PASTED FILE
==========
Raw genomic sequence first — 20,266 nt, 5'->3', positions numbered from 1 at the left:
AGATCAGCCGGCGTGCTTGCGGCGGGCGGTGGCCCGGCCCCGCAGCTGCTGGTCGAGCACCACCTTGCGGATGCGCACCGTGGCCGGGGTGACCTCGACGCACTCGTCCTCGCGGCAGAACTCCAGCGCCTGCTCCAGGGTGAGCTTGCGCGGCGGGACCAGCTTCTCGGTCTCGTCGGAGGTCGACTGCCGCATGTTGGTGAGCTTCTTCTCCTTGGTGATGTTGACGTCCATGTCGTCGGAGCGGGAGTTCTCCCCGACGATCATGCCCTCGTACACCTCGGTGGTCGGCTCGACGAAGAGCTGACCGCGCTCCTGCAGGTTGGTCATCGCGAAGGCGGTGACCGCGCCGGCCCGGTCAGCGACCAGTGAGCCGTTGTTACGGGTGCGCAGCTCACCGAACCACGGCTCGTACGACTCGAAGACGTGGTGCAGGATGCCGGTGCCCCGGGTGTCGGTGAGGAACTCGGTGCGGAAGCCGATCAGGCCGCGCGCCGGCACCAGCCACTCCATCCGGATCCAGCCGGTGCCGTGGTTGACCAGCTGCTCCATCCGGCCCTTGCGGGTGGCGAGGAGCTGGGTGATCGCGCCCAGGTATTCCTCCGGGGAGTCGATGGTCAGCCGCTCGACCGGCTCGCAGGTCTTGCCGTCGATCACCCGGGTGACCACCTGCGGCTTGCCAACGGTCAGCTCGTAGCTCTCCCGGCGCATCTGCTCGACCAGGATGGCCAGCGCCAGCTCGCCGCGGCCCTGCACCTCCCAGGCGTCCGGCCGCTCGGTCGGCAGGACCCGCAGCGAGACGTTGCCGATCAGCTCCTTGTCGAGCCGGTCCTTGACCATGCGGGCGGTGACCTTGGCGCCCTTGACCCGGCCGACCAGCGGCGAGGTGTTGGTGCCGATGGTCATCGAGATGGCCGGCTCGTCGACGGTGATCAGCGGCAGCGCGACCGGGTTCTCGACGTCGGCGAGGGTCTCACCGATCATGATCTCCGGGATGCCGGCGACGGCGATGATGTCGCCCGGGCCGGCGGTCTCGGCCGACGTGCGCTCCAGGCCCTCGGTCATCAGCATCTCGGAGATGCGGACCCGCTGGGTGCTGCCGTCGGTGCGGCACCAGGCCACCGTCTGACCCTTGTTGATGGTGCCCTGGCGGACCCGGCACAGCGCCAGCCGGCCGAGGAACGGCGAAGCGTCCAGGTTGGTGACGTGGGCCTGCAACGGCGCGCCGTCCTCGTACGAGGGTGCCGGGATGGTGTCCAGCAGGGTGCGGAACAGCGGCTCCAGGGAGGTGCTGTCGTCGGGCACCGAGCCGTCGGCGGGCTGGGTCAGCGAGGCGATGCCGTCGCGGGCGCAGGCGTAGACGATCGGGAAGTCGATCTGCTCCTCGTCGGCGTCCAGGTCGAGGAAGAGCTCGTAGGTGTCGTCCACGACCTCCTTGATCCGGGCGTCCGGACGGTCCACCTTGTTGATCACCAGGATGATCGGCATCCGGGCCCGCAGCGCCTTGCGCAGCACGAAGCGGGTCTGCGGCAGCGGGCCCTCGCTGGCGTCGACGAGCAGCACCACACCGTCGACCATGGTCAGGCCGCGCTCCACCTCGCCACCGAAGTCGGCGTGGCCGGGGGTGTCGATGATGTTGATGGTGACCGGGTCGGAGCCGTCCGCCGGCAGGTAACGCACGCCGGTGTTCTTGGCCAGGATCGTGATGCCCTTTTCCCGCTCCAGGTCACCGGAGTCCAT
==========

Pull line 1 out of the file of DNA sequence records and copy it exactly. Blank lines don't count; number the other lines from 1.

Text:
Raw genomic sequence first — 20,266 nt, 5'->3', positions numbered from 1 at the left: